HAMILTON COUNTY — Hamilton County has been chosen to be one of more than a dozen Ohio counties participating in a $350 million federal study that aims to target the nationwide opioid epidemic.
The study will look at current addiction intervention techniques and policies.
Counties selected for the study have seen some of the highest fatal overdose rates in the state -- in Cincinnati alone, emergency crews have responded to nearly 800 heroin overdoses in the past six months.
"To qualify, unfortunately, you had to have a high rate of overdose fatalities within the state and within the county," said Jennifer Brown, an associate professor at the University of Cincinnati. "Unfortunately, the numbers were high enough for Hamilton County to qualify."
Brown is helping co-lead the "Healing Communities Study," a four-year study by the National Institutes of Health. The study is looking to reduce fatal opioid overdoses by 40 percent, and will track best practices in local communities to see what services or tactics work and which ones don't.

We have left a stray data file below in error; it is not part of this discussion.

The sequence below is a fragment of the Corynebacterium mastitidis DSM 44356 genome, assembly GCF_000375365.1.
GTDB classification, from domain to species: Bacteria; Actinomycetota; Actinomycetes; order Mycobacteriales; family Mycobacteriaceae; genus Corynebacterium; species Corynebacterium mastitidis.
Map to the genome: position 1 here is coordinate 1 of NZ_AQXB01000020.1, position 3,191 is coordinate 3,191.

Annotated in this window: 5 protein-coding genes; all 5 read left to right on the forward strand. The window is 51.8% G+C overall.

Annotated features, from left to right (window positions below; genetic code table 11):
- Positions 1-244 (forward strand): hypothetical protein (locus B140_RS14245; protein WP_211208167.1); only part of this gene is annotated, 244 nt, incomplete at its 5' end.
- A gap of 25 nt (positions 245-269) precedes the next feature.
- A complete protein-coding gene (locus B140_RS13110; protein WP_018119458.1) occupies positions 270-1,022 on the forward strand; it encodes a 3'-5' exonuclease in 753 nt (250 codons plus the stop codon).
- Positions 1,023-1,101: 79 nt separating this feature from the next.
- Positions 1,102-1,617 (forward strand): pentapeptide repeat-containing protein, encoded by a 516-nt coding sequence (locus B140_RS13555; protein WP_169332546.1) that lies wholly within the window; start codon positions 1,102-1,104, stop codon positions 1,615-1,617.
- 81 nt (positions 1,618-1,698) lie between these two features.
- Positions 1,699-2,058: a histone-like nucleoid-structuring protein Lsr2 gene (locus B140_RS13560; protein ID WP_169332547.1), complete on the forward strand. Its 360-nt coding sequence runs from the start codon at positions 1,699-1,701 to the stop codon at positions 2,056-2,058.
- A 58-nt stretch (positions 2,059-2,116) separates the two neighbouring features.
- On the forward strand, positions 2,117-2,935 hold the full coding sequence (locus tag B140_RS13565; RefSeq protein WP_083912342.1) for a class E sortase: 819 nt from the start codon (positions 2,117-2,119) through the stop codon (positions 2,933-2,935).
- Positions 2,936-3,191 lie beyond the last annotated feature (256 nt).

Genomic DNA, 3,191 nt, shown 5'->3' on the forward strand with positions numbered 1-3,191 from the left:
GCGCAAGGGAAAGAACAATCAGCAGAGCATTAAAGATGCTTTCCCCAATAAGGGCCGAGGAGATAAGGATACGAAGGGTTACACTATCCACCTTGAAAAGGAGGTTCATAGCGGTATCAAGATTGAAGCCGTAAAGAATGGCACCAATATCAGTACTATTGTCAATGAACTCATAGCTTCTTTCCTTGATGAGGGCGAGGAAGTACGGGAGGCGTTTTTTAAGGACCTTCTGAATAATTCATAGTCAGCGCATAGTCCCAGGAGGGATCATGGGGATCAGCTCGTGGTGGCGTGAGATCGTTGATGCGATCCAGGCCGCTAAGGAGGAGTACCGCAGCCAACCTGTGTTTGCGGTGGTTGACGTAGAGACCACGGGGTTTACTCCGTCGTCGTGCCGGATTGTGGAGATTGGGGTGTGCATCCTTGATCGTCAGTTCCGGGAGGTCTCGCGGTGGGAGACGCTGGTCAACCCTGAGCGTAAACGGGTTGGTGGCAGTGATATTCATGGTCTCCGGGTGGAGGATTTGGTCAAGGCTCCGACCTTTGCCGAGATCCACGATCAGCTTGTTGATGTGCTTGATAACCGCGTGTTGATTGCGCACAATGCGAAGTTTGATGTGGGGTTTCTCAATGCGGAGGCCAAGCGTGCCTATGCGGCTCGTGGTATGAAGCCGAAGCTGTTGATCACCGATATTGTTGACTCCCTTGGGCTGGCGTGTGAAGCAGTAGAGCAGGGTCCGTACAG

"Expanding Naloxone and Narcan, overdose prevention, expanding access to treatment," Brown said. "And then making sure physicians and providers are using the safest opiate prescribing practices."
Ten counties in Ohio will be part of the first wave in the study, and a second wave including more counties will happen later. In all, around $66 million will be funneled through Ohio research universities like UC and The Ohio State University.
"This continues to be a major public health crisis in the state," said Dr. Rebecca Jackson, with The Ohio State University.
Jackson is helping to lead the efforts from Columbus. She said she's hopeful the information gathered can have widespread benefits.
"Can this be a roadmap for the nation to think about where, with limited resources, we can get the biggest effect to address the crisis?" said Jackson.